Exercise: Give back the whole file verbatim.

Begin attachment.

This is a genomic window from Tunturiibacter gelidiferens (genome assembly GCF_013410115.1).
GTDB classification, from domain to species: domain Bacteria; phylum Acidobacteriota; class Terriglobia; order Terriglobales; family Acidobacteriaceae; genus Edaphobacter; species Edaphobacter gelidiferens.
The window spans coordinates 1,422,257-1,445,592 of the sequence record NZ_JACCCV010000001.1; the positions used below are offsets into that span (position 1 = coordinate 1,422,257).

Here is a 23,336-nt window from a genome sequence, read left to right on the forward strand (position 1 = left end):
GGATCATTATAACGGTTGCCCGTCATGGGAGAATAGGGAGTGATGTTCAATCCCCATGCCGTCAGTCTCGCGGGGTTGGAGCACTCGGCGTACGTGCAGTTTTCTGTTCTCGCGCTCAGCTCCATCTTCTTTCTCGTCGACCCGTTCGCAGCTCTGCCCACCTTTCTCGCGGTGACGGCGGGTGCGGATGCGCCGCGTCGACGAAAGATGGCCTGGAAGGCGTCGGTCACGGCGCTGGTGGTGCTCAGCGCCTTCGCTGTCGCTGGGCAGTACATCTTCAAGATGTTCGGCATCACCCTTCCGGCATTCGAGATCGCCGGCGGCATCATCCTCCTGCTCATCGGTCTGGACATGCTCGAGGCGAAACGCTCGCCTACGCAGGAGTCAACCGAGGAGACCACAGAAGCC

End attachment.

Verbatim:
This is a genomic window from Tunturiibacter gelidiferens (genome assembly GCF_013410115.1).
GTDB classification, from domain to species: domain Bacteria; phylum Acidobacteriota; class Terriglobia; order Terriglobales; family Acidobacteriaceae; genus Edaphobacter; species Edaphobacter gelidiferens.
The window spans coordinates 1,422,257-1,445,592 of the sequence record NZ_JACCCV010000001.1; the positions used below are offsets into that span (position 1 = coordinate 1,422,257).

Here is a 23,336-nt window from a genome sequence, read left to right on the forward strand (position 1 = left end):
GGATCATTATAACGGTTGCCCGTCATGGGAGAATAGGGAGTGATGTTCAATCCCCATGCCGTCAGTCTCGCGGGGTTGGAGCACTCGGCGTACGTGCAGTTTTCTGTTCTCGCGCTCAGCTCCATCTTCTTTCTCGTCGACCCGTTCGCAGCTCTGCCCACCTTTCTCGCGGTGACGGCGGGTGCGGATGCGCCGCGTCGACGAAAGATGGCCTGGAAGGCGTCGGTCACGGCGCTGGTGGTGCTCAGCGCCTTCGCTGTCGCTGGGCAGTACATCTTCAAGATGTTCGGCATCACCCTTCCGGCATTCGAGATCGCCGGCGGCATCATCCTCCTGCTCATCGGTCTGGACATGCTCGAGGCGAAACGCTCGCCTACGCAGGAGTCAACCGAGGAGACCACAGAAGCC